Local Authors for Your Child's Bookshelf
A number of children's authors call the Triangle home, from Hillsborough to Holly Springs and towns in between. Add some local flavor to your child's bookshelf by sharing these authors' most recent stories. You can also meet one of the authors, Kelly Starling Lyons, at Raleigh City Museum Feb. 25 from 1-4 p.m. (See Triangle Communities Celebrate Black History Month for details.)
Ellen's Broom by Kelly Starling Lyons of Raleigh (G.P. Putnam's Sons, $16.99) tells the story of Ellen and her family as they learn in 1866 that the marriages of former slaves can be registered. New customs form, but Ellen sets out to make sure one special tradition lives on: The broom resting above the hearth, which her parents once jumped over to show their commitment to each other, must continue to symbolize their bond. Ages 5-8. Hardcover.
The Handkerchief Quilt by Carol Crane of Holly Springs (Sleeping Bear Press, $15.95) shows how Ms. Anderson comes up with a unique solution to replace damaged books and supplies after a devastating flood destroys much of her school. Her handkerchief collection plays an important part. Ages 6-9. Hardcover.
Zero the Hero by Joan Holub of Raleigh (Christy Ottaviano Books, $16.99) doesn't feel important after numbers one through nine complain that Zero doesn't make a difference - or addition - in their lives. Feeling unwanted, Zero tucks himself in and rolls away. Soon enough, the other numbers realize what a difference Zero truly makes, and wish for him to come back. Ages 6-10. Hardcover.
How to Milk a Dinocow by Ian Sands of Apex (Peak City Publishing, $7.99) explains what happens when Trip Stanley's best friend, Jules, accidentally spills a glass of milk onto his uncle's dinosaur machine, then activates it. The accident sparks life to a half-cow, half-stegosaurus, and Trip decides to milk the creature. Ages 9-12. Paperback.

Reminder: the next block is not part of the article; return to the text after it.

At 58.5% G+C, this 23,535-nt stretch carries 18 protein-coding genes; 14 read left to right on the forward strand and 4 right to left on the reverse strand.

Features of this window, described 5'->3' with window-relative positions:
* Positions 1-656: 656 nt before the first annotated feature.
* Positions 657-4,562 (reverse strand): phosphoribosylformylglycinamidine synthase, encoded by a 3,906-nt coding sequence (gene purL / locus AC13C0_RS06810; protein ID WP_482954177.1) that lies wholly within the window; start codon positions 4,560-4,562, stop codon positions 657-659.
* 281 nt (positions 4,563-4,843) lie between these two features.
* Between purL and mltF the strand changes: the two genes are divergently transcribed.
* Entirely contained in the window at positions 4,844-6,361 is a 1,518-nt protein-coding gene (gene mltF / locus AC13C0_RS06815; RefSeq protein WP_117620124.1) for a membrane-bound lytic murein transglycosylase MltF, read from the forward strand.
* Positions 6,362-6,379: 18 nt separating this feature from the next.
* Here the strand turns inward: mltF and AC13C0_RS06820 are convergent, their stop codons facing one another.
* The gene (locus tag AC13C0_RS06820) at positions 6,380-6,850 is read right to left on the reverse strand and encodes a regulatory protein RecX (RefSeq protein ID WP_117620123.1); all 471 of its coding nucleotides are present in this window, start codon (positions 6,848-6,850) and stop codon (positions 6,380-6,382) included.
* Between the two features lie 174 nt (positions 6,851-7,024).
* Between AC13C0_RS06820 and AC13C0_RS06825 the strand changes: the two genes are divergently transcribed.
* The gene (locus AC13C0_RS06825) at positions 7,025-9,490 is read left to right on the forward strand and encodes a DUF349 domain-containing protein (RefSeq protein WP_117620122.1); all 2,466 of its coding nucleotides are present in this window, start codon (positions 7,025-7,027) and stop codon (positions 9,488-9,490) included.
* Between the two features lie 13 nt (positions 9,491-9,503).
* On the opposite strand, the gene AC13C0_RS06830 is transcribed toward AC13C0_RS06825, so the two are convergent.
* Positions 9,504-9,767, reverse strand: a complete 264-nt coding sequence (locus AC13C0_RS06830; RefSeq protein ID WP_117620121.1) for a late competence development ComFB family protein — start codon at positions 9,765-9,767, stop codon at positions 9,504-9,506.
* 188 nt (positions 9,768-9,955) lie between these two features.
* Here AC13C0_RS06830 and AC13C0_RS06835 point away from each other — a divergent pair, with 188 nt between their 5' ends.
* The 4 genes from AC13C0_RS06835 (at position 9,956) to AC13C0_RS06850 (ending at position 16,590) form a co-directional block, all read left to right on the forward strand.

Celeste's Harlem Renaissance by Eleanora E. Tate of Raleigh (Little, Brown and Company, $15.99) takes Celeste Lassiter Murray from slow-paced Raleigh to the hustle and bustle of Harlem to live with her Aunt Valentina, an actress, in 1821. At first, Celeste isn't thrilled to leave North Carolina, but adventure, hard work and romance take center stage in Celeste's new life. Ages 9-12. Hardcover.
The White City, book three of The Clockwork Dark series by John Claude Bemis of Hillsborough (Random House, $17.99), takes place in 1893 and continues Ray's adventure, which began in The Nine Pound Hammer (book one) and continued in The Wolf Tree (book two). This time, Ray and his friends are at the Chicago World Fair, but not for fun. They must confront Gog and his army, who represent a darkness beyond imagination. Ages 9-12. Hardcover.
The Mahogany Door by J. Mark Boliek of Durham (Split Rail Books, $27.99) opens to the fantasy world of Bruinduer, where JT Davis, a 23-year-old who lost his parents when he was a boy but suffered amnesia during the trauma, retraces his steps through the Mahogany Door along with friends Kali and Michael. Their journey leads them to correct a destiny left unfinished - before Bruinduer collapses. Ages 10 and up. Paperback.
Staying Crazy to Keep From Going Insane by Cris Cohen of Cary (Tyrannosaurus Max Press, $12) offers small chunks of humor ranging from how baby monitors really work to the downside of 3D sonograms. Cohen's sentiments on "chunky" shoes, parking spaces and Spackle sunscreen will have you laughing your way to the end. Ages 14 and up. Paperback.